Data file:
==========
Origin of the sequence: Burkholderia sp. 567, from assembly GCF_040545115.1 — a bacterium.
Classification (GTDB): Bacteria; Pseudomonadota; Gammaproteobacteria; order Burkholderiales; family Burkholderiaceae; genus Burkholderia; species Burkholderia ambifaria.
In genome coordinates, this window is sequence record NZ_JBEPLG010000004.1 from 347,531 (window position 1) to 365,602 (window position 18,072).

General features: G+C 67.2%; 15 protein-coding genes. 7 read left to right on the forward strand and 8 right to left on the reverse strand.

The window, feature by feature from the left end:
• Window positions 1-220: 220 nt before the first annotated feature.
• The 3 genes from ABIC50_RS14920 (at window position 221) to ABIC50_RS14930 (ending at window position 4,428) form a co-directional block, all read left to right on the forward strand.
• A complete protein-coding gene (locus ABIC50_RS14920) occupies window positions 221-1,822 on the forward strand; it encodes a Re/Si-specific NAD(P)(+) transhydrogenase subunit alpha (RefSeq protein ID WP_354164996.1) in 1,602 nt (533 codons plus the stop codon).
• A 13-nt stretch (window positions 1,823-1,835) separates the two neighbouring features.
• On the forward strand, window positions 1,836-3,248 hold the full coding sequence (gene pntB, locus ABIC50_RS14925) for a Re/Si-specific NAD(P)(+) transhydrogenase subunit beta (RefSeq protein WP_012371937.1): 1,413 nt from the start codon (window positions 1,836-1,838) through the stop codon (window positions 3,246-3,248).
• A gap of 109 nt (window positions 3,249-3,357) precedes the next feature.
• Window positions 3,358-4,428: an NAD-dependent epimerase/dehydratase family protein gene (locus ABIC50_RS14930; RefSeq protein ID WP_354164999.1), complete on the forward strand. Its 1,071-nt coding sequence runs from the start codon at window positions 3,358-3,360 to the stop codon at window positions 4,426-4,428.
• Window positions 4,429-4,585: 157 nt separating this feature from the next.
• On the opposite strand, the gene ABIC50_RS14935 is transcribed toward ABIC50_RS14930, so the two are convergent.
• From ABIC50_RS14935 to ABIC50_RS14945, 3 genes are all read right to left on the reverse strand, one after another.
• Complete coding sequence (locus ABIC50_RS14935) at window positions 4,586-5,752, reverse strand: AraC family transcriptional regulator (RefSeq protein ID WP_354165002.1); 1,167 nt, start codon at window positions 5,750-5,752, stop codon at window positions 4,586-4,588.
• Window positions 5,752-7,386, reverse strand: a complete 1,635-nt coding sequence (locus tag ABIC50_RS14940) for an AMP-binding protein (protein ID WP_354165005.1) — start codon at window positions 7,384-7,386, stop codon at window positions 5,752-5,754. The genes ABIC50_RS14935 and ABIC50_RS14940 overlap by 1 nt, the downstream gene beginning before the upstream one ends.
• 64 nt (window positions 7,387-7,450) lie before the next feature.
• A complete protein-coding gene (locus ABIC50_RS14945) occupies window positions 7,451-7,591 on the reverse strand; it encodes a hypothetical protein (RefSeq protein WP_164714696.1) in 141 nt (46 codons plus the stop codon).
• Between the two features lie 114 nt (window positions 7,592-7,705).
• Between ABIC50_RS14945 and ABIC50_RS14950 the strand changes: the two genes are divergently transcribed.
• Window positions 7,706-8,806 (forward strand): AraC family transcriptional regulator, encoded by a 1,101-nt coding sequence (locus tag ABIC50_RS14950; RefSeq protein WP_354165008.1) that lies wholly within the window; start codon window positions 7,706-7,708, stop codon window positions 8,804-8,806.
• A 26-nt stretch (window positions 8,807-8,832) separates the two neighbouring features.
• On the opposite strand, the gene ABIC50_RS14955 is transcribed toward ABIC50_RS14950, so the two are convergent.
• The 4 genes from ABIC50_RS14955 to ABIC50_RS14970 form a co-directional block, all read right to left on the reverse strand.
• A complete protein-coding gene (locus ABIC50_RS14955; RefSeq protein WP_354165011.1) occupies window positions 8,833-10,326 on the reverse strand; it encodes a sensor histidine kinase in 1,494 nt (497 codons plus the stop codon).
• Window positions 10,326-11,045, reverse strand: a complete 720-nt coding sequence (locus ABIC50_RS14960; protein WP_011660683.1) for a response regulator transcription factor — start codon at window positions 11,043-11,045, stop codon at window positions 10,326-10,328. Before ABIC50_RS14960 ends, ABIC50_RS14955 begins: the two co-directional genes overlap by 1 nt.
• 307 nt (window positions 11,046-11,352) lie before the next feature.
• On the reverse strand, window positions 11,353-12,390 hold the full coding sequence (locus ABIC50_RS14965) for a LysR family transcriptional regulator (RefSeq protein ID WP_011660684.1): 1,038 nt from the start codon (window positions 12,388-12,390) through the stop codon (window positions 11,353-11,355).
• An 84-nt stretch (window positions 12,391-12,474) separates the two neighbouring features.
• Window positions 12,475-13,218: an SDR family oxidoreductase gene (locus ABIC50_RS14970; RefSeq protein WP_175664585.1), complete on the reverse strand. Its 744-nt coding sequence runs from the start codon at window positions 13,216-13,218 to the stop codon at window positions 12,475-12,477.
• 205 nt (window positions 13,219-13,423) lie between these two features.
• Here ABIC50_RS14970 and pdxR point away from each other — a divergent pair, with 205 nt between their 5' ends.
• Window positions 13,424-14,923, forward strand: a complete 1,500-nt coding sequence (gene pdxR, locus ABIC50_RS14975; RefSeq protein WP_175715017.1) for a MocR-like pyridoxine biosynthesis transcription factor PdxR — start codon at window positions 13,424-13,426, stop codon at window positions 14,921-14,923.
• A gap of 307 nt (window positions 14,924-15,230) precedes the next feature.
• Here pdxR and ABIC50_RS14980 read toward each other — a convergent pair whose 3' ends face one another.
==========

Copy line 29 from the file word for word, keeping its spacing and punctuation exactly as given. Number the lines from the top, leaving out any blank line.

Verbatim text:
• On the reverse strand, window positions 11,353-12,390 hold the full coding sequence (locus ABIC50_RS14965) for a LysR family transcriptional regulator (RefSeq protein ID WP_011660684.1): 1,038 nt from the start codon (window positions 12,388-12,390) through the stop codon (window positions 11,353-11,355).